Scotty: It does look like “Grand Theft Auto” doesn’t it? I’m a visual person and I had great visions for this song as I contributed a few lines to the song. I had heard of this video game, a movie making video game. I read about it, bought it and started messing about with it. Basically, you start in an empty lot in like 1930, and your goal is to build it up in whatever way you see fit through the decades. You can build custom scenes and that kind of thing. I built avatars of us all. I found a concept, and in fooling around, I came up with a decent idea and I decided that I would create scenes from all angles. It took me about 2 months to do this. So for a $60 videogame, I ended up making a video. I kept it PG-rated with hockey sticks as the weapons instead of chainsaws (we are family men after all), and in the end, I got my soul back with the help of Abe, my bandmates and friends. The firey gates of hell were concurred by the Black Hat Villains.

And finally, what is the “Black Hat Nation” and how can people join?

Scotty: The BHN is a community based on…

Brian: Devil worshiping. (laughter).

Scotty: Yes – thank you Brian…you’re fired…(laughter)…just kidding. It’s based on a tribal notion actually. When we all met for the first time, we all got along well and there was “chemistry” between us all. Our families all get along very well. Our social lives are interconnected. We all help each other out in ways that work for everyone. Our friends, family, fans….its a base that has ownership for everyone. We all own the nation. You can sign up through our Facebook page and join our street team. Click the MY BAND which is our Reverb Nation page. We keep on top of it so that we connect with our fans.

Sam: Scotty pretty much said it all. He talks a lot doesn’t he? But he says it well.


Black Hat Villain are in the Top 20 of CFOX Seeds competition and will be playing a free show at the Bourbon in Vancouver on Thursday July 1. The band should be on at about 10pm. And did I mention that its a FREE show?

Here are some links to the bands various sites, as well as concert listings where the band is playing:

MySpace Page:

Black Hat Villain Official Website:

Twitter page:

Facebook Page: Page:

Reverbnation Page:

CFOX Seeds shortlist:

Concert listings for Black Hat Villain:

Thorny Bleeder Website:

Interview with Columbia’s Richard and Kevin

Columbia, L to R: Jacques Rossouw, Richard Jacquard, Kevin Schallie, Jason Tait, Brian Welsch. Photo by Ashley Perry.

Interview with Columbia’s Kevin Schallie and Richard Jacquard, March 2010.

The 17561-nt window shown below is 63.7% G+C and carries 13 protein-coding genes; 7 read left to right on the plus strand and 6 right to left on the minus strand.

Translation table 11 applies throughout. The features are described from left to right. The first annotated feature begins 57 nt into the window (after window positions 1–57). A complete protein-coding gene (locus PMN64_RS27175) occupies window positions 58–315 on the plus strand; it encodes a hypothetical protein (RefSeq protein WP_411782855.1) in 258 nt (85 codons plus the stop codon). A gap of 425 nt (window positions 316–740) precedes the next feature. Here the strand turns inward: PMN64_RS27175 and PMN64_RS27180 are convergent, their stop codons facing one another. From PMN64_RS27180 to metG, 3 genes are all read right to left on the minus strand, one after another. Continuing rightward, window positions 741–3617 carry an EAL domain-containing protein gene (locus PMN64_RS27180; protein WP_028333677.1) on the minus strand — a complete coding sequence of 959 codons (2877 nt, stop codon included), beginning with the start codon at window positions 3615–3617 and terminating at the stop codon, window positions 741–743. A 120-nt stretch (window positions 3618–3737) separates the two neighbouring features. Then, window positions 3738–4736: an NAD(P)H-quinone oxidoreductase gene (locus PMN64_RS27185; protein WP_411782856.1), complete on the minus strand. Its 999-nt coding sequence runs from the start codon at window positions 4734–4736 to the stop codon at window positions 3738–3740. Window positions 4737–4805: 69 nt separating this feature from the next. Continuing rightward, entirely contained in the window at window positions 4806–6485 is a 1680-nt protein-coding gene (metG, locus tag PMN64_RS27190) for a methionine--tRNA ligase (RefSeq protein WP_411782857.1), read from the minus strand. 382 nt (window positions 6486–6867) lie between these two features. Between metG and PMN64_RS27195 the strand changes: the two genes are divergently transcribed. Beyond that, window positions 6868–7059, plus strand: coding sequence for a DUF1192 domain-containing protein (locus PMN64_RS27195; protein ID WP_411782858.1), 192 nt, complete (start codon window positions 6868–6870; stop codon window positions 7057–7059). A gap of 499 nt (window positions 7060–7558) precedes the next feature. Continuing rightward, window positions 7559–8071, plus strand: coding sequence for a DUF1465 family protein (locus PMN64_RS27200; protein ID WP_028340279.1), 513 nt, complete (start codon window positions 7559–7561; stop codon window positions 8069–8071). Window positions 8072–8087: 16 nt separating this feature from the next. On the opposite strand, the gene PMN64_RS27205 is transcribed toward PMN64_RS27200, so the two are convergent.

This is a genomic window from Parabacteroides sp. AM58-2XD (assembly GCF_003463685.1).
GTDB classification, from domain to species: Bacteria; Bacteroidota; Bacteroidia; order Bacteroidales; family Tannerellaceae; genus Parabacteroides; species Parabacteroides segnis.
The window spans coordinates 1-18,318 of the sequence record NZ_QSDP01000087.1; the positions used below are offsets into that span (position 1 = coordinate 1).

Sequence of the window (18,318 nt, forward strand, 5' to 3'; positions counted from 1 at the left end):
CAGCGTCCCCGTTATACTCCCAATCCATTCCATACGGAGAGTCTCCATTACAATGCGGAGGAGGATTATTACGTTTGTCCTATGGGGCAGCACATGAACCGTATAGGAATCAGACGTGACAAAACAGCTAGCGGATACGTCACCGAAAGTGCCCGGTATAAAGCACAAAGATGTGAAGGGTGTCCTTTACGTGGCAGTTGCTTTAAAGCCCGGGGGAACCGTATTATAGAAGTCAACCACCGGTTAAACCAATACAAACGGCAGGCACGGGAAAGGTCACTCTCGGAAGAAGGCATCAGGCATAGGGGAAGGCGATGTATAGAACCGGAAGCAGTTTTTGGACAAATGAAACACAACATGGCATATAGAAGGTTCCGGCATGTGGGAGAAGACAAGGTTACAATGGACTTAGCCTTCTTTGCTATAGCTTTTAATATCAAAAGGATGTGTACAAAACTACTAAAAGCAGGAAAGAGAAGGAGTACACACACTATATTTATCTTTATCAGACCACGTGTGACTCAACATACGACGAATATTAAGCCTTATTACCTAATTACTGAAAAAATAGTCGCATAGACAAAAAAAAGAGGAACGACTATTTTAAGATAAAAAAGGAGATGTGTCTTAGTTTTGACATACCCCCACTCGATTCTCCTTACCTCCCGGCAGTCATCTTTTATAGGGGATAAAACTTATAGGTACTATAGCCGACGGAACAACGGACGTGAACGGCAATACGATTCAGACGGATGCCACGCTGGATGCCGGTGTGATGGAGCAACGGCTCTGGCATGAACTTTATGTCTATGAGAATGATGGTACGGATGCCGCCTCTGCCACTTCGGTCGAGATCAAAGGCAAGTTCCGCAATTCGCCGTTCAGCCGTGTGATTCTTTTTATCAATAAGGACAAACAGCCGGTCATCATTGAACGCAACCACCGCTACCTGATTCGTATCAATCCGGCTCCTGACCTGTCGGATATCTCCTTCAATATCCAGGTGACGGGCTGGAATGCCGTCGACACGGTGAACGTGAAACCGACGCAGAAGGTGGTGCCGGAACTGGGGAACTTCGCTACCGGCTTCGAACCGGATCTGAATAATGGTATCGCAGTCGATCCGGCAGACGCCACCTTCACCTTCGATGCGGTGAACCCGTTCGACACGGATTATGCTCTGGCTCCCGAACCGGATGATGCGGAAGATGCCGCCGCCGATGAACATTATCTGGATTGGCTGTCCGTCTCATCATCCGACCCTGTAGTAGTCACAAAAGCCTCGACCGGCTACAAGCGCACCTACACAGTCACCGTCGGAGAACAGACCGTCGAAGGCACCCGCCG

In the band Columbia, there are five members that have come together to form a dynamic yet naturally appealing band in today’s music.  They also have the technical know how with innovative Management representation in the form of Thorny Bleeder Records.  Managing partner Brian Thompson adds another dynamic to the band’s already impressive foundation.

I first met this band back in August of 2009 through a networking site, Columbia was at that time in the Battle of the Band Finals, which I ended up covering this past January. They won and placed first nationally. The first thing that struck me was their easy-going approach but as I interviewed them after a photoshoot in Gastown, I realized that these guys knew exactly what they wanted and where they were going. This one element sets them apart from most bands here in Vancouver. In the past seven months, they have found a drummer, Brian Welsh, that fits in with the other guys so well that it’s a seamless fit. They have found a manager and promotional company, Shameless Productions, have toured down the West Coast of the United States late last year, and are currently on tour in Western Canada. The band will also be touring later this year. Their self titled CD, Join Our Ride, has done very well and is a big hit with fans in North America.

Richard and Kevin are the main songwriters in the group; the other members are Jason Tait on rhythm guitars and Jacques Rossouw on bass.  Over the last few months, I’ve noticed that Richard and Kevin have a very close bond not only in music but in life – like brothers.  Due to some time constraints on both ends, I originally wanted to interview Richard and Kevin in person, but circumstances were beyond anyone’s control.  So instead we agreed to do this interview via email.  What follows are a direct question and answer interview: